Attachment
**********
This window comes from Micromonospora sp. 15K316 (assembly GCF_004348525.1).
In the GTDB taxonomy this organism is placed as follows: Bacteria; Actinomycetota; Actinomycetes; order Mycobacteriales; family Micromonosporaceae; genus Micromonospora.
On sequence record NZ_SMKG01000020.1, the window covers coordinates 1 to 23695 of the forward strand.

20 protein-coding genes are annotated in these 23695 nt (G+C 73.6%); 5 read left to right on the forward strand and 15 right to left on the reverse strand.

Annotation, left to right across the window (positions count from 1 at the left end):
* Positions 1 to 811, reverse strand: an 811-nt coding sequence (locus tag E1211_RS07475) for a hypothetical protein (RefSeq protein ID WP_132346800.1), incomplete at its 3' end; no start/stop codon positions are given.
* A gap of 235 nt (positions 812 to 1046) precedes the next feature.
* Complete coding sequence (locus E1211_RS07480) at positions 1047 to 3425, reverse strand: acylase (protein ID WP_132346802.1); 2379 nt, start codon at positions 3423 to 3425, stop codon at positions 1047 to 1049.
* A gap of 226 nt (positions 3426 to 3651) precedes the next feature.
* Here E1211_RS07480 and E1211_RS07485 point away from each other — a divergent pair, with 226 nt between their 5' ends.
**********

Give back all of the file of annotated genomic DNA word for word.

This window comes from Micromonospora sp. 15K316 (assembly GCF_004348525.1).
In the GTDB taxonomy this organism is placed as follows: Bacteria; Actinomycetota; Actinomycetes; order Mycobacteriales; family Micromonosporaceae; genus Micromonospora.
On sequence record NZ_SMKG01000020.1, the window covers coordinates 1 to 23695 of the forward strand.

20 protein-coding genes are annotated in these 23695 nt (G+C 73.6%); 5 read left to right on the forward strand and 15 right to left on the reverse strand.

Annotation, left to right across the window (positions count from 1 at the left end):
* Positions 1 to 811, reverse strand: an 811-nt coding sequence (locus tag E1211_RS07475) for a hypothetical protein (RefSeq protein ID WP_132346800.1), incomplete at its 3' end; no start/stop codon positions are given.
* A gap of 235 nt (positions 812 to 1046) precedes the next feature.
* Complete coding sequence (locus E1211_RS07480) at positions 1047 to 3425, reverse strand: acylase (protein ID WP_132346802.1); 2379 nt, start codon at positions 3423 to 3425, stop codon at positions 1047 to 1049.
* A gap of 226 nt (positions 3426 to 3651) precedes the next feature.
* Here E1211_RS07480 and E1211_RS07485 point away from each other — a divergent pair, with 226 nt between their 5' ends.